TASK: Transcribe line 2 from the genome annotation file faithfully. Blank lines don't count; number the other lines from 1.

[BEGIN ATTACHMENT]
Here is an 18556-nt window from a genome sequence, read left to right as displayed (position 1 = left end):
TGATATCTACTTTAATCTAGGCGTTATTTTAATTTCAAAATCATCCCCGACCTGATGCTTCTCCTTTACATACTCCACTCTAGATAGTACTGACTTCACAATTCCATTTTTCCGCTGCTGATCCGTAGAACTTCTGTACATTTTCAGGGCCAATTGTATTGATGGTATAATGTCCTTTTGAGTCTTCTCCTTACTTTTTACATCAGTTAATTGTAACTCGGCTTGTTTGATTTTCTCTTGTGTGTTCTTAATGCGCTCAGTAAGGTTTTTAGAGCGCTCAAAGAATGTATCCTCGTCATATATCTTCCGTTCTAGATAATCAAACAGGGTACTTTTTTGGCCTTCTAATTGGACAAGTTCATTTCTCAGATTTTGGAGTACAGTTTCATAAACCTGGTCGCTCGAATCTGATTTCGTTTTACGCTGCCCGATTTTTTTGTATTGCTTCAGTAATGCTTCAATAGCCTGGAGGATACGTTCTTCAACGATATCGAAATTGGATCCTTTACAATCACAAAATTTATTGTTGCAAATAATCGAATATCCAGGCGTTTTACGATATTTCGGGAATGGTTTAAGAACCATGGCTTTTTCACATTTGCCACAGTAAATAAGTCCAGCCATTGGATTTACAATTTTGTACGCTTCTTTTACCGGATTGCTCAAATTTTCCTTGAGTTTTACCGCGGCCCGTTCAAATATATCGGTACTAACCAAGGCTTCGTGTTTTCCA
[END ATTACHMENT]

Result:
TGATATCTACTTTAATCTAGGCGTTATTTTAATTTCAAAATCATCCCCGACCTGATGCTTCTCCTTTACATACTCCACTCTAGATAGTACTGACTTCACAATTCCATTTTTCCGCTGCTGATCCGTAGAACTTCTGTACATTTTCAGGGCCAATTGTATTGATGGTATAATGTCCTTTTGAGTCTTCTCCTTACTTTTTACATCAGTTAATTGTAACTCGGCTTGTTTGATTTTCTCTTGTGTGTTCTTAATGCGCTCAGTAAGGTTTTTAGAGCGCTCAAAGAATGTATCCTCGTCATATATCTTCCGTTCTAGATAATCAAACAGGGTACTTTTTTGGCCTTCTAATTGGACAAGTTCATTTCTCAGATTTTGGAGTACAGTTTCATAAACCTGGTCGCTCGAATCTGATTTCGTTTTACGCTGCCCGATTTTTTTGTATTGCTTCAGTAATGCTTCAATAGCCTGGAGGATACGTTCTTCAACGATATCGAAATTGGATCCTTTACAATCACAAAATTTATTGTTGCAAATAATCGAATATCCAGGCGTTTTACGATATTTCGGGAATGGTTTAAGAACCATGGCTTTTTCACATTTGCCACAGTAAATAAGTCCAGCCATTGGATTTACAATTTTGTACGCTTCTTTTACCGGATTGCTCAAATTTTCCTTGAGTTTTACCGCGGCCCGTTCAAATATATCGGTACTAACCAAGGCTTCGTGTTTTCCA